Best of the Week
Most Popular
1. Stock Markets and the History Chart of the End of the World (With Presidential Cycles) - 28th Aug 20
2.Google, Apple, Amazon, Facebook... AI Tech Stocks Buying Levels and Valuations Q3 2020 - 31st Aug 20
3.The Inflation Mega-trend is Going Hyper! - 11th Sep 20
4.Is this the End of Capitalism? - 13th Sep 20
5.What's Driving Gold, Silver and What's Next? - 3rd Sep 20
6.QE4EVER! - 9th Sep 20
7.Gold Price Trend Forecast Analysis - Part1 - 7th Sep 20
8.The Fed May “Cause” The Next Stock Market Crash - 3rd Sep 20
9.Bitcoin Price Crash - You Will be Suprised What Happens Next - 7th Sep 20
10.NVIDIA Stock Price Soars on RTX 3000 Cornering the GPU Market for next 2 years! - 3rd Sep 20
Last 7 days
Further Gold Price Pressure as the USDX Is About to Rally - 23rd Oct 20
Nasdaq Retests 11,735 Support - 23rd Oct 20
America’s Political and Financial Institutions Are Broken - 23rd Oct 20
Sayonara U.S.A. - 23rd Oct 20
Economic Contractions Overshadow ASEAN-6 Recovery - 23rd Oct 20
Doji Clusters Show Clear Support Ranges for Stock Market S&P500 Index - 23rd Oct 20
Silver Market - 22nd Oct 20
Goldman Sachs Likes Silver; Trump Wants Even More Stimulus - 22nd Oct 20
Hacking Wall Street to Close the Wealth Gap - 22nd Oct 20
Natural Gas/UNG Stepping GAP Patterns Suggest Pending Upside Breakout - 22nd Oct 20 -
NVIDIA CANCELS RTX 3070 16b RTX 3080 20gb GPU's Due to GDDR6X Memory Supply Issues - 22nd Oct 20
Zafira B Leaking Water Under Car - 22nd Oct 20
The Copper/Gold Ratio Would Change the Macro - 21st Oct 20
Are We Entering Stagflation That Will Boost Gold Price - 21st Oct 20
Crude Oil Price Stalls In Resistance Zone - 21st Oct 20
High-Profile Billionaire Gives Urgent Message to Stock Investors - 21st Oct 20
What's it Like to be a Budgie - Unique in a Cage 4K VR 360 - 21st Oct 20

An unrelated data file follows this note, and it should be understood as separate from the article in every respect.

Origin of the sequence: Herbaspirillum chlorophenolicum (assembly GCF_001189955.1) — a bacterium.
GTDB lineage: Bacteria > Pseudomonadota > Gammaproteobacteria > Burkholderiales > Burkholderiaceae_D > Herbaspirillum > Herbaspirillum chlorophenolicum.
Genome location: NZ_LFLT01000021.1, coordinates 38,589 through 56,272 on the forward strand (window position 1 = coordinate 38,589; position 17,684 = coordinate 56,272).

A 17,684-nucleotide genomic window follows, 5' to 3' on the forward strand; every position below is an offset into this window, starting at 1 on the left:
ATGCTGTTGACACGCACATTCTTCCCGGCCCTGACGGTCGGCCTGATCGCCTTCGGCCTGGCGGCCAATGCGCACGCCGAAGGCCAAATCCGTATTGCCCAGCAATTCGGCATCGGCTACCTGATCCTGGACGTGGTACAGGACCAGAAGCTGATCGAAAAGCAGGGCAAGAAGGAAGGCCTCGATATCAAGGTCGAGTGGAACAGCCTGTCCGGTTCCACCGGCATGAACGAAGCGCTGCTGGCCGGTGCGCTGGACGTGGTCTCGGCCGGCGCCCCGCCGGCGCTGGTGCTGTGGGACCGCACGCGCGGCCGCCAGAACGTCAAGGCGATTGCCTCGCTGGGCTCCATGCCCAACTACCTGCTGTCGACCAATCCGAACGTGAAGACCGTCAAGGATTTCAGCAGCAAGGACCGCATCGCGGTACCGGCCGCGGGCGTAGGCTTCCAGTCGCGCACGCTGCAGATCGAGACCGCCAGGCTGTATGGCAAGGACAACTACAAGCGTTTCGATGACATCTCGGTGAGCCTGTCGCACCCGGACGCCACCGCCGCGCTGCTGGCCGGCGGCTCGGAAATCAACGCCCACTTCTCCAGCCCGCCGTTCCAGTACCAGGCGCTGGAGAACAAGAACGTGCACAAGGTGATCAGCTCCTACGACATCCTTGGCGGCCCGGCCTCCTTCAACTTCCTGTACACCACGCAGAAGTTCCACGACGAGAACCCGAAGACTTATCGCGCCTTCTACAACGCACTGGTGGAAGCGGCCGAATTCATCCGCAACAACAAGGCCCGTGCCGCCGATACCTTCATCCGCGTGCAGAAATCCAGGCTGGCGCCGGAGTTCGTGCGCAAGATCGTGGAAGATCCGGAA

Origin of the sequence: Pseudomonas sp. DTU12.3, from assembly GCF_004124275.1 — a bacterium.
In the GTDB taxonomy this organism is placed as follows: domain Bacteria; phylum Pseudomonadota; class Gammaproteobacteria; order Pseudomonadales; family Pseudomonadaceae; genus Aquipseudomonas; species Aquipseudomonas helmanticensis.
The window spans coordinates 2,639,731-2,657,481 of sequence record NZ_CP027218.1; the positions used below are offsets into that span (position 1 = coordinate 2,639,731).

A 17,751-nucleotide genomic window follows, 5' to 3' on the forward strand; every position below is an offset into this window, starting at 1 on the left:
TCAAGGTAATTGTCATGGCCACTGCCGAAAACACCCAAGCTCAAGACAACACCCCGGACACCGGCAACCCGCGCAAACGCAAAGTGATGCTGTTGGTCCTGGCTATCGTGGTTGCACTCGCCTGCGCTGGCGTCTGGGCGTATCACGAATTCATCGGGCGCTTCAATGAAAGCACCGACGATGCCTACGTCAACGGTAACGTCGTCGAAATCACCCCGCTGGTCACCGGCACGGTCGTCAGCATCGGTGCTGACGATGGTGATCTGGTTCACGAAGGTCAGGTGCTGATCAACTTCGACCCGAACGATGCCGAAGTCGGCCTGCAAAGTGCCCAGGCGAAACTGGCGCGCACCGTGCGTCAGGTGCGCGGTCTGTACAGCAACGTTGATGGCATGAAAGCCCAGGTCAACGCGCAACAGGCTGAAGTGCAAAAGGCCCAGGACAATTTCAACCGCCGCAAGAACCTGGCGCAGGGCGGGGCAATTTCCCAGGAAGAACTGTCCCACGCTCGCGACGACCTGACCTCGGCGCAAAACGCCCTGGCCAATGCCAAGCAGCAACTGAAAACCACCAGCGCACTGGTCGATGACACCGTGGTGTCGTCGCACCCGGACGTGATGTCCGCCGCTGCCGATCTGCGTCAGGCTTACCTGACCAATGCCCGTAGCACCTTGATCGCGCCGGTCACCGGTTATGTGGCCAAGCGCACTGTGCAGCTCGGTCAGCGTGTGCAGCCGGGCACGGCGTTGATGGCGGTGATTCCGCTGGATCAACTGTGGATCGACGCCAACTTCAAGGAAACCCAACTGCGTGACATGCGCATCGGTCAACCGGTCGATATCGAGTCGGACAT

Auto Trading: A Beginner Guide to Automation in Forex - 21st Oct 20
Gold Price Trend Forecast into 2021, Is Intel Dying?, Can Trump Win 2020? - 20th Oct 20
Gold Asks Where Is The Inflation - 20th Oct 20
Last Chance for this FREE Online Trading Course Worth $129 value - 20th Oct 20
More Short-term Stock Market Weakness Ahead - 20th Oct 20
Dell S3220DGF 32 Inch Curved Gaming Monitor Unboxing and Stand Assembly and Range of Movement - 20th Oct 20
Best Retail POS Software In Australia - 20th Oct 20
From Recession to an Ever-Deeper One - 19th Oct 20
Wales Closes Border With England, Stranded Motorists on Severn Bridge? Covid-19 Police Road Blocks - 19th Oct 20
Commodity Bull Market Cycle Starts with Euro and Dollar Trend Changes - 19th Oct 20
Stock Market Melt-Up Triggered a Short Squeeze In The NASDAQ and a Utilities Breakout - 19th Oct 20
Silver is Like Gold on Steroids - 19th Oct 20
Countdown to Election Mediocrity: Why Gold and Silver Can Protect Your Wealth - 19th Oct 20
“Hypergrowth” Is Spilling Into the Stock Market Like Never Before - 19th Oct 20
Is Oculus Quest 2 Good Upgrade for Samsung Gear VR Users? - 19th Oct 20
Low US Dollar Risky for Gold - 17th Oct 20
US 2020 Election: Are American's ready for Trump 2nd Term Twilight Zone Presidency? - 17th Oct 20
Custom Ryzen 5950x, 5900x, 5800x , RTX 3080, 3070 64gb DDR4 Gaming PC System Build Specs - 17th Oct 20
Gold Jumps above $1,900 Again - 16th Oct 20
US Economic Recovery Is in Need of Some Rescue - 16th Oct 20
Why You Should Focus on Growth Stocks Today - 16th Oct 20